Designing IP Info
First, we wanted to get a better understanding of the patrolling process and specifically how IP addresses are used while evaluating edits. To do this we conducted interviews with editors who often patrol our projects and asked them to show and talk us through their process. This gave us an overview of the different ways patrollers go about keeping our projects vandalism free. After a few rounds of feedback from design, research, engineers and Trust & Safety folks we had the following task model:
We understand now that IP patrolling usually starts from RecentChanges, an editor’s Watchlist, or from a page that the editor knows gets vandalized often. When looking at the edits of such a page the patroller first looks for clear red flags like edit flooding (lots of minor edits in a short amount of time), no edit summary, large deletions etc. They then look for more specific on-wiki information like if the IP has a talk page, if it has ever been blocked, and its global and local contributions.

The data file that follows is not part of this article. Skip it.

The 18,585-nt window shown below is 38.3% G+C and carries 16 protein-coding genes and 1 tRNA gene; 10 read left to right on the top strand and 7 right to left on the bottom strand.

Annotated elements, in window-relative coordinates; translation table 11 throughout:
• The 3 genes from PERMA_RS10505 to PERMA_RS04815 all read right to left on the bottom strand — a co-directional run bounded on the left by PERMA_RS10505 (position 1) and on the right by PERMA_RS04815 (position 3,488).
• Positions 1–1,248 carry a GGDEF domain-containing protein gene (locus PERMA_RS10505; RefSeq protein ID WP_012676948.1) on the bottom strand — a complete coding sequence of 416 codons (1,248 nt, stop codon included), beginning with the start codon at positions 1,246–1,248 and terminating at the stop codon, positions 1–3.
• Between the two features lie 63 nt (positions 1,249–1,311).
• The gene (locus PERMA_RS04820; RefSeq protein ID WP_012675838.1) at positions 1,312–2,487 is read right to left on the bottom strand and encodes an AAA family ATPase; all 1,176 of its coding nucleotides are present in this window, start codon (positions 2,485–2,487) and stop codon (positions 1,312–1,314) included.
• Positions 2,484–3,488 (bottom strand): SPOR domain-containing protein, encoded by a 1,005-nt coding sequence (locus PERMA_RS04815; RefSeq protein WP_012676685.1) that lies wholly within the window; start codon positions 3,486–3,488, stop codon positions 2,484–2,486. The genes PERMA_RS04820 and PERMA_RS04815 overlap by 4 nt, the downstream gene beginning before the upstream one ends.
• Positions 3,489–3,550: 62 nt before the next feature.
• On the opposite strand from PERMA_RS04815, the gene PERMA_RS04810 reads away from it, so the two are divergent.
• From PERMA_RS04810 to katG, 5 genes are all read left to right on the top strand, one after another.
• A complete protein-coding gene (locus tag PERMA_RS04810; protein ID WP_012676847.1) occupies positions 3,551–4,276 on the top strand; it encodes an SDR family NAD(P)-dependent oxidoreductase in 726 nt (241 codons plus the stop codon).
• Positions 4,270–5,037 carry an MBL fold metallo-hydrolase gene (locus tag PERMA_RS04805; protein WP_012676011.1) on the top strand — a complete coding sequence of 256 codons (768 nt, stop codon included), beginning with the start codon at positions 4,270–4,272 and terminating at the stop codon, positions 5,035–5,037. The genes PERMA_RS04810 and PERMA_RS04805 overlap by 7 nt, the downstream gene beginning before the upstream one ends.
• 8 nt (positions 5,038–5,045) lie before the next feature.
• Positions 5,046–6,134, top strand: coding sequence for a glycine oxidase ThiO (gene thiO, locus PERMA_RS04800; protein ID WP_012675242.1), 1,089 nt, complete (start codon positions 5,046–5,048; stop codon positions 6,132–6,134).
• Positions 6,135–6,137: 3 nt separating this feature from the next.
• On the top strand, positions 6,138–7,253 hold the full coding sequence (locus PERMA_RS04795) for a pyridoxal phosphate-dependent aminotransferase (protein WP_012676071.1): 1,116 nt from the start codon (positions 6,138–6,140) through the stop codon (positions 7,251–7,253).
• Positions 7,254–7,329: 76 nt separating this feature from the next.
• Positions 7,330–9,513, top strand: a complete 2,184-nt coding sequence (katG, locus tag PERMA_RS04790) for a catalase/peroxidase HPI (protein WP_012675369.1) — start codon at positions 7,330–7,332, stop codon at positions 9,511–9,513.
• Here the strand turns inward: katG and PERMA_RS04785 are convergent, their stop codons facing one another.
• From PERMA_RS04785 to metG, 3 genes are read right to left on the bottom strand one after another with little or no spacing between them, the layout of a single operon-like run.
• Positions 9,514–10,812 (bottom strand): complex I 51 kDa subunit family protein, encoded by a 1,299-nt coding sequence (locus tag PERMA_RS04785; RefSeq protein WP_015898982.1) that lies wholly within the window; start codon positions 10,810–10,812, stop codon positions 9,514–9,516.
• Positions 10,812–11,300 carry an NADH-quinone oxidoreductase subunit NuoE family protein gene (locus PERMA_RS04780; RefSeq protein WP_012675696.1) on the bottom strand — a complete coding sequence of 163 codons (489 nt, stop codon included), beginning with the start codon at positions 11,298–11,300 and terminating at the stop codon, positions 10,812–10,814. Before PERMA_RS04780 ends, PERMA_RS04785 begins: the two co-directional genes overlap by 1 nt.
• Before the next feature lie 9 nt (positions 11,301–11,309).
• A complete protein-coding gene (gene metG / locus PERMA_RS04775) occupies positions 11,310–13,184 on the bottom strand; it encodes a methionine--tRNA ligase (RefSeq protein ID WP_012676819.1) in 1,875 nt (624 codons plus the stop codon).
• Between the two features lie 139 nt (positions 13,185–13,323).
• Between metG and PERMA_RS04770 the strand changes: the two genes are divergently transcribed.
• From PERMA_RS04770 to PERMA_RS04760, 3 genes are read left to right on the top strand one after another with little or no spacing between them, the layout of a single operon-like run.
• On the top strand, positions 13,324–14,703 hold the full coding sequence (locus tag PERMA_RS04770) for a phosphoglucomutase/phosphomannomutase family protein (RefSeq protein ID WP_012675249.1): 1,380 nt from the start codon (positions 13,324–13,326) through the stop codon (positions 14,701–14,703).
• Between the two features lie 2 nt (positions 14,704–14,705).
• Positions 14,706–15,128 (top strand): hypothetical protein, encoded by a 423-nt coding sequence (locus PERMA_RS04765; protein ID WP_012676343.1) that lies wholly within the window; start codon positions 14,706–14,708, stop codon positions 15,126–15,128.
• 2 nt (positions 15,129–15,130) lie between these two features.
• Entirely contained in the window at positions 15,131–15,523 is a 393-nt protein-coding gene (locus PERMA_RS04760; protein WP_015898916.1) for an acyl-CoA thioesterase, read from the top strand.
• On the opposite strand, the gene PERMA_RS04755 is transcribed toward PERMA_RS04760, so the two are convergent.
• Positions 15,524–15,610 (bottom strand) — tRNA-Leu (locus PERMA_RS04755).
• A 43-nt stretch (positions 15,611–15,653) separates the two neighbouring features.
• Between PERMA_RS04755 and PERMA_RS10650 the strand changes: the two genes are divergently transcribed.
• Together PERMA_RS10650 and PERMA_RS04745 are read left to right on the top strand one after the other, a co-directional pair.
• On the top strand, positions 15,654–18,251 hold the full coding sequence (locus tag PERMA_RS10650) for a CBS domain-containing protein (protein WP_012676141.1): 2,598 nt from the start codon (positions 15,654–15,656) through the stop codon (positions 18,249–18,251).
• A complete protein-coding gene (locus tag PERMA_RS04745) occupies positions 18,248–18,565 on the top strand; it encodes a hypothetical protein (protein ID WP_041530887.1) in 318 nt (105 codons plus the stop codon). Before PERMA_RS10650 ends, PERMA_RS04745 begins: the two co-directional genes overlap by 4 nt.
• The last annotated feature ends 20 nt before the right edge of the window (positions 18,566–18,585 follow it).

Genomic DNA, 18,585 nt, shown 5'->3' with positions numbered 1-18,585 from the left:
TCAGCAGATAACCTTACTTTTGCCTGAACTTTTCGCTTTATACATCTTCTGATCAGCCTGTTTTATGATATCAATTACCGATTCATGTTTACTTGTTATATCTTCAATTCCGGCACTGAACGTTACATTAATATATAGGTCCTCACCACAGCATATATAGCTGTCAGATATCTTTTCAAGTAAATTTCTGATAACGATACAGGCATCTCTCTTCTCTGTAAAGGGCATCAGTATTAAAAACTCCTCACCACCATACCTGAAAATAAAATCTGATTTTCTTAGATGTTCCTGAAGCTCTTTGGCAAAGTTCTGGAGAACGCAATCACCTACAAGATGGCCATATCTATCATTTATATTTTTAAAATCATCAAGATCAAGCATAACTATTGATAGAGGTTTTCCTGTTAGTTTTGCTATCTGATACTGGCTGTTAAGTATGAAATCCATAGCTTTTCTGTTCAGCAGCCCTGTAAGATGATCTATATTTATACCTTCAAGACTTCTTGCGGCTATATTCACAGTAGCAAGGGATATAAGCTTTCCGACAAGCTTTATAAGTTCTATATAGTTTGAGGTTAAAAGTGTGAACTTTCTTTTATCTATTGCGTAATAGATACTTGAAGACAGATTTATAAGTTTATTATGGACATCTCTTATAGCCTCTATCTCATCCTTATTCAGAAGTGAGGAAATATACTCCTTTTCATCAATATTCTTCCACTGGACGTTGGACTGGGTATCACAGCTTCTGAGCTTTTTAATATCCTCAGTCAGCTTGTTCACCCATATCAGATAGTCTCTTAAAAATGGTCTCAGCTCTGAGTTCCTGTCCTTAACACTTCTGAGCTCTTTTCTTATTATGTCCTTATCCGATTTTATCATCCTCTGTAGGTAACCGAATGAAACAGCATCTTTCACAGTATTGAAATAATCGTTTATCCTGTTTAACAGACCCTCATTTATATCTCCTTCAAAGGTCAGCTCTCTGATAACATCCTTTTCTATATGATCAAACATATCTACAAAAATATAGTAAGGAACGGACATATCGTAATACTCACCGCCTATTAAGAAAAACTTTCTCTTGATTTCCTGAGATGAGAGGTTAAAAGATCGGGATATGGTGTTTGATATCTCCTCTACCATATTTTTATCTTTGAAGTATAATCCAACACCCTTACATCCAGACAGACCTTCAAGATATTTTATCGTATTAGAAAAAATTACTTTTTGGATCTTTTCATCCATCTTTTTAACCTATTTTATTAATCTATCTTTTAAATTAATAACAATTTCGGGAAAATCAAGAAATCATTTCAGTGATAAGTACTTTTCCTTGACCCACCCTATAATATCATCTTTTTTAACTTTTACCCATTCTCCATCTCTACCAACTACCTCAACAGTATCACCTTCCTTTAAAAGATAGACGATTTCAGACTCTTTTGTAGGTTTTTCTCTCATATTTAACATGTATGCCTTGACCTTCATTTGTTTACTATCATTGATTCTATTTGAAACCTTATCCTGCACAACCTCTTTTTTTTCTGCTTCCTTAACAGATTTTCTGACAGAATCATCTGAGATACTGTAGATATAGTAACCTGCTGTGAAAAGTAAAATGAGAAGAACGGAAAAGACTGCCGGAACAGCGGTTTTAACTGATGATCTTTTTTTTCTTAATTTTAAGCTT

Based on this initial fact-finding, patrollers decide if an IP is worth looking into further. If it is, they use external tools to find more information about the IP. They’re looking for details like — location, proxy usage and organization that the IP might be linked to. This process is not completely accurate since different databases have different information on the same IP. Oftentimes, based on the location of the IP and the location of the tool the editors are using, the information provided might vary.
Finally, based on the information collected, patrollers decide which action would be most appropriate. Again, this decision takes into account various factors like the policies of that wiki, the scale of the collateral damage caused by a range block, consistency in editing patterns, etc.